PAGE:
As a persistent pesticide, neonicotinoids disrupts the function of the soil food web, which is important ecosystem service, according to the report. The report explains that, “The soil decomposer food web plays an essential role in key ecosystem services such as soil formation, nutrient cycling and soil carbon storage (de Vries et al., 2013). In natural ecosystems, a substantial majority of primary production enters the soil where it is gradually decomposed and turned into nutrients and carbon dioxide which returns to the atmosphere. At the same time, the decomposer food web contributes to stabilisation of soil organic matter, which forms an important pool of carbon (soil contains about three times as much carbon as the atmosphere) and contributes to formation of soil aggregates and other structures essential for soil services such as water retention and purification, control of greenhouse gas emissions and erosion control (MEA, 2005).”

While defenders of neonicotinoids repeatedly point to the varroa mite and viruses as key factors in bee decline, the report indicates a concern about the increased vulnerability of bees to these factors caused by the chemicals. The report says,” Several studies have demonstrated synergistic effects of neonicotinoid residues with bee parasites and viruses. Some effects are behavioural (e.g. blocking the ability of bees to sterilise the colony and their food). Others appear related to limiting the immune response leading either to earlier infection or to increased mortality from infection. Very recent work has shown that the limitation of the immune response after exposure to neonicotinoids can promote viral replication, allowing covert infections to become overt. Such effects reduce honey bee survival and increase developmental deformities. In view of the emphasis placed by some reviewers on assigning honey bee losses to diseases and parasites, this is a critical issue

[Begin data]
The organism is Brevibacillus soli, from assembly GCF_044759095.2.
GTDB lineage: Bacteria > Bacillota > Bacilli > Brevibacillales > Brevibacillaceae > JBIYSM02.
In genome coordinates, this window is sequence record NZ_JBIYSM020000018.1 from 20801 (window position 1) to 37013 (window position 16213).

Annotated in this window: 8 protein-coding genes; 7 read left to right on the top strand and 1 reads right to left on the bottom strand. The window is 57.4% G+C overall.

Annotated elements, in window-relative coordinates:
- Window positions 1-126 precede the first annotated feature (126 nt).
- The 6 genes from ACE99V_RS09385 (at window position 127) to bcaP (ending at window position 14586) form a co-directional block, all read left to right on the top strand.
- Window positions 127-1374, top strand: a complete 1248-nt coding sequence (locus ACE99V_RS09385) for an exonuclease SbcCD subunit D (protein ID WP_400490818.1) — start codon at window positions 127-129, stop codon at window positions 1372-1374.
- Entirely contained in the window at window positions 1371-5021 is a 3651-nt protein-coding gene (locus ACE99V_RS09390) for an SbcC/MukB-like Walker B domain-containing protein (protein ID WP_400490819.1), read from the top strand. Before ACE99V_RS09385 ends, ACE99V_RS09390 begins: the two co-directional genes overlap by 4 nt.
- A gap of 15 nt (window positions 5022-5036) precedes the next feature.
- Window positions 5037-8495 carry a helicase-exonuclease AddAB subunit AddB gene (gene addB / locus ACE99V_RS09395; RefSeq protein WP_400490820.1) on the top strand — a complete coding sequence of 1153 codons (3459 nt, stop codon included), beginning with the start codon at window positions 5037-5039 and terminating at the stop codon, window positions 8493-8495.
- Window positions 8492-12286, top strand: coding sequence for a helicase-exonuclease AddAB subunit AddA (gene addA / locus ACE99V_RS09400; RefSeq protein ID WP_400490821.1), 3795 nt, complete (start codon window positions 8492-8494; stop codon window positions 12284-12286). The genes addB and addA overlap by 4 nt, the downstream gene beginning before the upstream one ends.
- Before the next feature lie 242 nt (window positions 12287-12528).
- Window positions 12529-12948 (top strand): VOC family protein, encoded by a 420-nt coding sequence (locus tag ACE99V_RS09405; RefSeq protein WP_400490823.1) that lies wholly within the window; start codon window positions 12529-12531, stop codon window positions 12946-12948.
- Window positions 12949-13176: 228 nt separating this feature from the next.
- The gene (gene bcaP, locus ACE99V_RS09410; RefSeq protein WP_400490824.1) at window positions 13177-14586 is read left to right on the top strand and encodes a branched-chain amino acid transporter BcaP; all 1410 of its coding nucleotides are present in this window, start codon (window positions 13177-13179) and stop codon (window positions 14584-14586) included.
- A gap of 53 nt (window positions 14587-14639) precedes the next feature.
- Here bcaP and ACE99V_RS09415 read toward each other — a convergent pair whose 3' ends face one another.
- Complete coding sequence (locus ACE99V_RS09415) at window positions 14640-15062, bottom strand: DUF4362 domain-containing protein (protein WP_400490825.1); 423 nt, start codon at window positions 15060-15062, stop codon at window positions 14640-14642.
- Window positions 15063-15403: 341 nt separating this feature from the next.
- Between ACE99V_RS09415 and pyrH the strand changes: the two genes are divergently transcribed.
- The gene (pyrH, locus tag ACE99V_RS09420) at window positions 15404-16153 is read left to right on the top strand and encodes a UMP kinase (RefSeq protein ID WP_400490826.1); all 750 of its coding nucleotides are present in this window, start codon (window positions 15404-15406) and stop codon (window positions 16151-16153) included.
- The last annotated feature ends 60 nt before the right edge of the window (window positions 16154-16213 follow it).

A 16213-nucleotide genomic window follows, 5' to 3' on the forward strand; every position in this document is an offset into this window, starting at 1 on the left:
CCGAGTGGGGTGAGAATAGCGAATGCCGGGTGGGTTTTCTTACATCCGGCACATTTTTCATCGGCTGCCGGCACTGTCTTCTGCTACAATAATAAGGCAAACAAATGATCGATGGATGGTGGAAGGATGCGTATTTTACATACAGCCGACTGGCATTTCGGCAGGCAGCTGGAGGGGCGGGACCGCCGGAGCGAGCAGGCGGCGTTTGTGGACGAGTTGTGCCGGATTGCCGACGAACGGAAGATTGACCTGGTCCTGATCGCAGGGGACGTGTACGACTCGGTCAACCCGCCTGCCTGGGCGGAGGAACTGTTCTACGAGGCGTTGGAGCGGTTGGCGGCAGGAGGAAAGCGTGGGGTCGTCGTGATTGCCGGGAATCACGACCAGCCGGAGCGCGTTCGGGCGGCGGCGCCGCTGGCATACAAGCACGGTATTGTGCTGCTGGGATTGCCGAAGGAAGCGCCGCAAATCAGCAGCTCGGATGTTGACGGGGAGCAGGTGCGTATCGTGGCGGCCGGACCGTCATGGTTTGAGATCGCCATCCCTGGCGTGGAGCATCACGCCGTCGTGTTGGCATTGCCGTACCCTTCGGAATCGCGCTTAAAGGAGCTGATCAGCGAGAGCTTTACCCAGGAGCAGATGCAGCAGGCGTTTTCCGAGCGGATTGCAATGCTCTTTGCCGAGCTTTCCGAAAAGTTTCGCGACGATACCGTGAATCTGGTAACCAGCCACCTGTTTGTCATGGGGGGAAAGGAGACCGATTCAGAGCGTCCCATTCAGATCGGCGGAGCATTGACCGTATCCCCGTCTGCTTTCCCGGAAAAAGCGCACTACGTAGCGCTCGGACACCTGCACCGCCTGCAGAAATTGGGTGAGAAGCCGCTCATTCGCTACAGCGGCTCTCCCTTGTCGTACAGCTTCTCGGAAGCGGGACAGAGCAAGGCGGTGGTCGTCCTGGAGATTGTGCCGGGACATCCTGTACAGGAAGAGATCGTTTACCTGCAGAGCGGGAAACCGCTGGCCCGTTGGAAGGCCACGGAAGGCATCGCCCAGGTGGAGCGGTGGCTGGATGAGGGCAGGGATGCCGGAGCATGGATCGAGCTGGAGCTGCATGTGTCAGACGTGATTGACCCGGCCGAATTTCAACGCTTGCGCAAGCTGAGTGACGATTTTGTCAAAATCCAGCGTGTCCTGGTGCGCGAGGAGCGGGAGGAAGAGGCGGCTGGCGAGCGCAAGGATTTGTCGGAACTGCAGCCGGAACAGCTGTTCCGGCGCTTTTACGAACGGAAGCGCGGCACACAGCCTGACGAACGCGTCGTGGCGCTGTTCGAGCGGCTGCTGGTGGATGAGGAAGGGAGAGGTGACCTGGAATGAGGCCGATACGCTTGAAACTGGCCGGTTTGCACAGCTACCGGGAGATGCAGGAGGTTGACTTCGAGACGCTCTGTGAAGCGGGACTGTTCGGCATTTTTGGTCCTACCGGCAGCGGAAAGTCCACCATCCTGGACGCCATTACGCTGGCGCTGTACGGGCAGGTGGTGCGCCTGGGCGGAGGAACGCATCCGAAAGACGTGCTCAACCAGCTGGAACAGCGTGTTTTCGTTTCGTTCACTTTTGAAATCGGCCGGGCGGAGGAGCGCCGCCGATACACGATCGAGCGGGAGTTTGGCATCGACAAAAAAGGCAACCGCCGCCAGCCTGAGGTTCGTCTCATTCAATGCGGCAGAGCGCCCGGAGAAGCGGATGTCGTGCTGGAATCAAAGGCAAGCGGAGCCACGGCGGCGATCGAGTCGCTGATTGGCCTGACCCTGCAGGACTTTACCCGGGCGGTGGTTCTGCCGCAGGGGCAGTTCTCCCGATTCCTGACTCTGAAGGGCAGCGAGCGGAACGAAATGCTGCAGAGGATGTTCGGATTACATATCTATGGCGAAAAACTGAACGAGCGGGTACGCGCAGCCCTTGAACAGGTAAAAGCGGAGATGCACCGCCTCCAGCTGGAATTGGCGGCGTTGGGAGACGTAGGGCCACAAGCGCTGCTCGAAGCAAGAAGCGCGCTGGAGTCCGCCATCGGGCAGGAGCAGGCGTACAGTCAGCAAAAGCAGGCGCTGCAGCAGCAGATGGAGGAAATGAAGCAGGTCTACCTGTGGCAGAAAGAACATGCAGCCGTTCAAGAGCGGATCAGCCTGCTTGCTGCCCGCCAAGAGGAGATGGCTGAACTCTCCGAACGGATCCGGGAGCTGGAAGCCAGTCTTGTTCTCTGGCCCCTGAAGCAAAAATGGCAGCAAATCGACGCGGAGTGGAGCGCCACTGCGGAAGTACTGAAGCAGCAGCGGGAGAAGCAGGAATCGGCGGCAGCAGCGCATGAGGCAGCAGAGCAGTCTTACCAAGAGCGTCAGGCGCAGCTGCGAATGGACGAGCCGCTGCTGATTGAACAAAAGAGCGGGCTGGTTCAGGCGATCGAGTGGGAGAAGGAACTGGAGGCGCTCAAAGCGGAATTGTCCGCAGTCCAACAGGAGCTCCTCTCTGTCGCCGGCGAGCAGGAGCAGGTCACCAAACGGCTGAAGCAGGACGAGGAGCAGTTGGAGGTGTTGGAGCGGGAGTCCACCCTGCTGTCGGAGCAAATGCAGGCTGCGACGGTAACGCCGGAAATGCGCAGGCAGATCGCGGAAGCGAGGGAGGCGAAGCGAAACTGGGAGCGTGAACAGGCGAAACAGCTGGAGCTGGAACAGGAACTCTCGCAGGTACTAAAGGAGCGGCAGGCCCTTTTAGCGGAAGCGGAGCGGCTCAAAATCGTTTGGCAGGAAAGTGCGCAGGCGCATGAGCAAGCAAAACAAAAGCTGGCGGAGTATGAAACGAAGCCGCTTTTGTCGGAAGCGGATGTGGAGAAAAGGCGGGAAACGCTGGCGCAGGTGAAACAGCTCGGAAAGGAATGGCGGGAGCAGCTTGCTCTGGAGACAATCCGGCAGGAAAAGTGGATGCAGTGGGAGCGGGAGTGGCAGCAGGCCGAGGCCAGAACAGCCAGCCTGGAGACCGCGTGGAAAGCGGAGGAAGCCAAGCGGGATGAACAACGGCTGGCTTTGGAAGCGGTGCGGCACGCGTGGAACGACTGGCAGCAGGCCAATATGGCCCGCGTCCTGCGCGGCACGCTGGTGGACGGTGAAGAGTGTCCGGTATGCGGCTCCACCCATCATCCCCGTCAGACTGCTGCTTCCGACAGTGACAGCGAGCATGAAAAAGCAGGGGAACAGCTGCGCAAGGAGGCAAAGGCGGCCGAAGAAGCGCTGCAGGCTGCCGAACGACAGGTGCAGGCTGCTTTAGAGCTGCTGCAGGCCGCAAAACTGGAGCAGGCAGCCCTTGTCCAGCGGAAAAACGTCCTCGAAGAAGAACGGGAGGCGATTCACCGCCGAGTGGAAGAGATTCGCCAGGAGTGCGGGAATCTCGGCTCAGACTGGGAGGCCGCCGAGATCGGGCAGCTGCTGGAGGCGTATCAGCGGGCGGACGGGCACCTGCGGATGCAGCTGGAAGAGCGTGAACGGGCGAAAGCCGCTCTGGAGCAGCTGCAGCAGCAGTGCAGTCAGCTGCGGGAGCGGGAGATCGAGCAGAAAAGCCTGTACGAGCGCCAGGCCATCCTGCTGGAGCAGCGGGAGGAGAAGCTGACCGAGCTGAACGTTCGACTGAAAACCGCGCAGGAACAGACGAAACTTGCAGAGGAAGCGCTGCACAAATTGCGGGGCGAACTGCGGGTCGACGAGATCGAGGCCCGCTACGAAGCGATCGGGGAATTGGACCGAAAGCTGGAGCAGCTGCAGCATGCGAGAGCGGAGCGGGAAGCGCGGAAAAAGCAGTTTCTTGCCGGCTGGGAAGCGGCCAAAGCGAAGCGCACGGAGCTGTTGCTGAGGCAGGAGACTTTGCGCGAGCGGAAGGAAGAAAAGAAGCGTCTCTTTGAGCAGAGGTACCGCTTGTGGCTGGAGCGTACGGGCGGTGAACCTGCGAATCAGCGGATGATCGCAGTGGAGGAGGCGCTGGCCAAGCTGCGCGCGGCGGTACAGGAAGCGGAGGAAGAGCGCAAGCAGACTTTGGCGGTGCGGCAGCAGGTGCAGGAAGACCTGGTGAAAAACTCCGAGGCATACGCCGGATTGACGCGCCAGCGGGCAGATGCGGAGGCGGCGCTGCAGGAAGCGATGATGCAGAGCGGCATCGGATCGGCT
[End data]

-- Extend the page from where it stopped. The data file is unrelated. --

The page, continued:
Importantly, while advocates of neonicotinoid use often tout the benefits of integrated pest management (IPM), as a credential for sensitivity to environmental concerns, the report indicates that the general principles of IPM appear to be “incompatible with the prophylactic use of neonicotinoids in seed dressing because of the following:

Ӣ only a small proportion of the insecticide enters the plant and most is released into the environment immediately;
Ӣ neonicotinoids may be applied proactively, not reactively based on just-in-time-and-place monitoring of the need for pest control; and the first priority is placed on chemicals instead of seeing them as a last resort;
”¢ principle 5 (which specifies that ”˜the pesticides applied shall be as specific as possible for the target and shall have the least side effects on human health, non-target organisms and the environment’) is also inconsistent with the many toxic effects reported for neonicotinoids on non-target organisms.

This report provides a thorough analysis, with references, of the harm that neonicotinoids wreak on biodiversity and the scientific basis for advocates who argue that they should be suspended from use.

All unattributed positions and opinions in this piece are those of Beyond Pesticides.